Templates

In Craft, all HTML rendering is done via templates – even for the CP itself. There are no PHP-based view files.

If your plugin needs its own templates, you can place them in a templates/ folder within your plugin’s folder (ex: craft/plugins/cocktailrecipes/templates/).

Plugin Template Paths, Explained #

To manually render a template from your plugin’s PHP code, call TemplatesService::render():

craft()->templates->render('pluginHandle/path/to/template')

The first segment of the path you pass into TemplatesService::render() is your plugin handle; everything after it is the path to your template, relative from your plugin’s templates/ folder.

So, if you were to call craft()->templates->render('cocktailrecipes/settings'), for example, Craft would check the following locations, in this order:

  1. craft/app/templates/cocktailrecipes/settings.html
  2. craft/app/templates/cocktailrecipes/settings/index.html
  3. craft/plugins/cocktailrecipes/templates/settings.html
  4. craft/plugins/cocktailrecipes/templates/settings/index.html

As you can see, the “templates/” folder segment is assumed, so there’s no need to include it when calling render().

Craft will only automatically look for templates within the plugin folders for CP requests. If you are going to be calling TemplatesService::render() from a front end site request, you will need to manually tell Craft where to find your template using PathService::setTemplatesPath() first:

$oldPath = craft()->path->getTemplatesPath();
$newPath = craft()->path->getPluginsPath().'pluginHandle/templates';
craft()->path->setTemplatesPath($newPath);
$html = craft()->templates->render('path/to/template');
craft()->path->setTemplatesPath($oldPath);

If you do this, you won’t be needing to begin the template path with your plugin handle.

Giving your Plugin its own CP Section #

If you want to give your plugin its own CP section, add this to your primary plugin class:

<?php
namespace Craft;

class CocktailRecipesPlugin extends BasePlugin
{
    // ...

    public function hasCpSection()
    {
        return true;
    }
}

With that set, your plugin will show up in the CP nav. Clicking on it will take you to admin/PluginHandle, which will route to index.html within your plugin’s templates/ folder.

Your plugin’s CP section can have as many pages as you’d like. To link to other pages, use the {{ url() }} template function just like you would in your site’s templates (ex: href="{{ url('cocktailrecipes/all') }}).

Extending the CP layout #

Most of the time you’ll want your plugin’s templates to look like the rest of the CP. To do that, they must extend the _layouts/cp layout.

The _layouts/cp layout expects two variables to be set: title and content. title is used to set the page’s <title> and <h1> tag values, and content defines the HTML that should show up in the #main div.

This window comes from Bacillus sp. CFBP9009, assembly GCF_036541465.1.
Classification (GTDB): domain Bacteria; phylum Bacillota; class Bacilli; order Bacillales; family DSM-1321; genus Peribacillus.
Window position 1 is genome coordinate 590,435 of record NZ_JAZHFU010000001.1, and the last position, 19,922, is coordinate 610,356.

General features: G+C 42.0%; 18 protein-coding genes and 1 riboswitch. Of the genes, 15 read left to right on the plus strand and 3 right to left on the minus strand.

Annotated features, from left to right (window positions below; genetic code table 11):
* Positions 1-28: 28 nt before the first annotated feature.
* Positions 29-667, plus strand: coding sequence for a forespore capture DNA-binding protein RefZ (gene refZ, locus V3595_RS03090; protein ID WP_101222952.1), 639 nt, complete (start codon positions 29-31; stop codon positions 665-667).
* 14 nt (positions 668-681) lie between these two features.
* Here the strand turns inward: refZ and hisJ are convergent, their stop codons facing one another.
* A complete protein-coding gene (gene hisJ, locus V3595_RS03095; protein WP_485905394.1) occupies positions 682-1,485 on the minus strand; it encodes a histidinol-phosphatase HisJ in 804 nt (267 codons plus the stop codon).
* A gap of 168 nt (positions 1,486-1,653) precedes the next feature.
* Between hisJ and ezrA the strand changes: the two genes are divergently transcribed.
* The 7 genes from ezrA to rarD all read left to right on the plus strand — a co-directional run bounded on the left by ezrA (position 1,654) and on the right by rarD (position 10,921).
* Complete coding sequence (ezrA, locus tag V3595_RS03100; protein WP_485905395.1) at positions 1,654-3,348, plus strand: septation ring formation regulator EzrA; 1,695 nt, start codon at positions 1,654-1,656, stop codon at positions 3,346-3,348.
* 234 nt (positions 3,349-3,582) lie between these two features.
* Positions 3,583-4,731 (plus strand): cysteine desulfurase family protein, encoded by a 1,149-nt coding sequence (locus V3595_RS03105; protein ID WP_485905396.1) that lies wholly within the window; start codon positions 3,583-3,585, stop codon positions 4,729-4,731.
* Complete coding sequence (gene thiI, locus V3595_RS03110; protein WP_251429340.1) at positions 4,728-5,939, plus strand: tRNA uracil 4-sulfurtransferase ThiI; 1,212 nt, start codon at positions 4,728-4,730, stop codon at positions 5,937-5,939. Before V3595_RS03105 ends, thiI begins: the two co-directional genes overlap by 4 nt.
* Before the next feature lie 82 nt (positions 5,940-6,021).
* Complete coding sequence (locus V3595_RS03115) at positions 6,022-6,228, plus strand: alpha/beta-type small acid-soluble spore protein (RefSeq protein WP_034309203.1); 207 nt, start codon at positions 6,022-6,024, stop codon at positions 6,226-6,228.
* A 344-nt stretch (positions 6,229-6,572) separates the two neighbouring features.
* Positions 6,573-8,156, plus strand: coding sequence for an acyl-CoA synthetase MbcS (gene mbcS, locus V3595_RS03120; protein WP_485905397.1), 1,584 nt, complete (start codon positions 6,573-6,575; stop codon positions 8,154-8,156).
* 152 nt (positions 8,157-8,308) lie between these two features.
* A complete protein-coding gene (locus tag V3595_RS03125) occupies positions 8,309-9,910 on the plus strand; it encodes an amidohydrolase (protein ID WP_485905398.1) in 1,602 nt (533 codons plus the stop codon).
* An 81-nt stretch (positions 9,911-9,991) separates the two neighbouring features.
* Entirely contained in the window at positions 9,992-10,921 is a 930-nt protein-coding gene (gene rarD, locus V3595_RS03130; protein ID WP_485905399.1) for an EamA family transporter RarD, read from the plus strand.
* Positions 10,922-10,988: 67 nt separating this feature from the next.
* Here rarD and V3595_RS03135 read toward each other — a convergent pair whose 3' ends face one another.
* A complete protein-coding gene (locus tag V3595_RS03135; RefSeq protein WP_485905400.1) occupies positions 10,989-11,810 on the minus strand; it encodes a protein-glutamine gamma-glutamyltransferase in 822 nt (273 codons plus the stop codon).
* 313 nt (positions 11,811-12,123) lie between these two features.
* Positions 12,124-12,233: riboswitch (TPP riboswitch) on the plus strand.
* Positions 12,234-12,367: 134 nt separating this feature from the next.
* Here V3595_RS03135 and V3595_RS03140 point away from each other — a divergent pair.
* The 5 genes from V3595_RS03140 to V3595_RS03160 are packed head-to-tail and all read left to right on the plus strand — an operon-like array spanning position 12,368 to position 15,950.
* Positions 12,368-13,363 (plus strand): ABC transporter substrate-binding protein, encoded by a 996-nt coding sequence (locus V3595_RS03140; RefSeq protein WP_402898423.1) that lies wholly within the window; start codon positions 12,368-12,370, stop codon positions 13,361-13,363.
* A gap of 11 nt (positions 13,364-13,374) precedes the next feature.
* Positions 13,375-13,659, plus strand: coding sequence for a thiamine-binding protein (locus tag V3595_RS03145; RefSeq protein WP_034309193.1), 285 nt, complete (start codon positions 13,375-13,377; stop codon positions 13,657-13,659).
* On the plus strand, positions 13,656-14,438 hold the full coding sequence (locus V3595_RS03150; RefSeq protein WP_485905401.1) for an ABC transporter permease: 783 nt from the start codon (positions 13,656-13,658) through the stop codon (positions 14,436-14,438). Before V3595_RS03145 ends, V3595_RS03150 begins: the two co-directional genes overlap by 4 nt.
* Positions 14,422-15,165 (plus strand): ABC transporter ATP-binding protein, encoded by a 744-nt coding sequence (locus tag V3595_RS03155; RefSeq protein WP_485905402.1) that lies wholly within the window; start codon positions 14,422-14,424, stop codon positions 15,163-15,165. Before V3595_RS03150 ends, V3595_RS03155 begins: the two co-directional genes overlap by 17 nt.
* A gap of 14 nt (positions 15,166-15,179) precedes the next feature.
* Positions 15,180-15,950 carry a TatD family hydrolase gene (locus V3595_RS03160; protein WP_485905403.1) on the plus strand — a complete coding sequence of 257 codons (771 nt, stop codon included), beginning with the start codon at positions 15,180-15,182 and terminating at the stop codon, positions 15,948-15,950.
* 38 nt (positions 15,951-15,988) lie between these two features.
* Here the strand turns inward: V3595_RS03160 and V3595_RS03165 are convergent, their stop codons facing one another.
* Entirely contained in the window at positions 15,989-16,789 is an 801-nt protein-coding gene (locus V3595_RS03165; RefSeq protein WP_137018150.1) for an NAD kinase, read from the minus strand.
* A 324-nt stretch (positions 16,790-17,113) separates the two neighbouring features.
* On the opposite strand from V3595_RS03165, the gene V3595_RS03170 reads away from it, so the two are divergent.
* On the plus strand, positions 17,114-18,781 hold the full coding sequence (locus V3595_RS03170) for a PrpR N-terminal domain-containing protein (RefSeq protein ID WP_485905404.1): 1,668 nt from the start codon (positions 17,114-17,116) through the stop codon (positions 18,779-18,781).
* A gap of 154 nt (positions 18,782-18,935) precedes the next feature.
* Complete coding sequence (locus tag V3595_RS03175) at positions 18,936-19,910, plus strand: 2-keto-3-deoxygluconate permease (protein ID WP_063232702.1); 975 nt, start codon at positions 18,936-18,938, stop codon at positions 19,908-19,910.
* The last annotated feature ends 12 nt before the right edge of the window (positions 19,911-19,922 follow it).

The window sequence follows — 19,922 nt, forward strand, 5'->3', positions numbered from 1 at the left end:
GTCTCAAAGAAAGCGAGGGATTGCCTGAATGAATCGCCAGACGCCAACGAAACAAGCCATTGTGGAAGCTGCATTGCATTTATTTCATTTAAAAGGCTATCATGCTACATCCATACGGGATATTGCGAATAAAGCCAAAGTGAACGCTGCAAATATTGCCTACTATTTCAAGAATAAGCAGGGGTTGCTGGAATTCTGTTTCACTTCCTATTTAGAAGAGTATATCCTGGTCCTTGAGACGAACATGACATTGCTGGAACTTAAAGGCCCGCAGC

{% extends "_layouts/cp" %}

{% set title = "Cocktail Recipes"|t %}

{% set content %}
    <p>Hello!</p>
{% endset %}

If your plugin’s CP section has its own sub-navigation, you can define that by setting the tabs variable in your template:

{% set tabs = {
    recent: { label: "Recent"|t, url: url('cocktailrecipes') },
    new:    { label: "Add a New Recipe"|t, url: url('cocktailrecipes/new') }
} %}

Tell the CP template which tab should be selected by setting the selectedTab variable:

{% set selectedTab = 'recent' %}

You can also add breadcrumbs to your pages by setting the crumbs variable:

{% set crumbs = [
    { label: "Cocktail Recipes"|t, url: url('cocktailrecipes') },
    { label: recipe.groupName|t, url: url('cocktailrecipes/recipes/'~recipe.groupHandle) }
] %}

Dynamic URL Routing #

By default, incoming requests are routed to a template with the same path as the request URI (possibly with “.html” or “/index.html” appended to it). Most of the time this works well, but it falls short for dynamic URLs, such as URLs where one of the segments is an ID or a slug. For example, you might want to route URLs that look like “admin/cocktailrecipes/123” to templates/_edit.html.

You can accomplish this by registering routes. Craft gives plugins a chance to register new CP routes via the registerCpRoutes hook. Simply add a new method to your plugin called registerCpRoutes():

<?php
namespace Craft;

class CocktailRecipesPlugin extends BasePlugin
{
    // ...

    public function registerCpRoutes()
    {
        return array(
            'cocktailrecipes/(?P<recipeId>\d+)' => 'cocktailrecipes/_edit',
       );
    }
}

As you can see, the method returns an array of routes. The keys are regular expressions that the request URI will be matched against, and the values are template paths to be loaded when a successful match occurs.

If your regular expression includes any named subpatterns, e.g. (?P<recipeId>\d+), their match values will become available to the template as variables of the same name. So in this example, if the URI was “admin/cocktailrecipes/123”, the cocktailrecipes/_edit template would get loaded, and a {{ recipeId }} variable would be available to it, with the value “123”.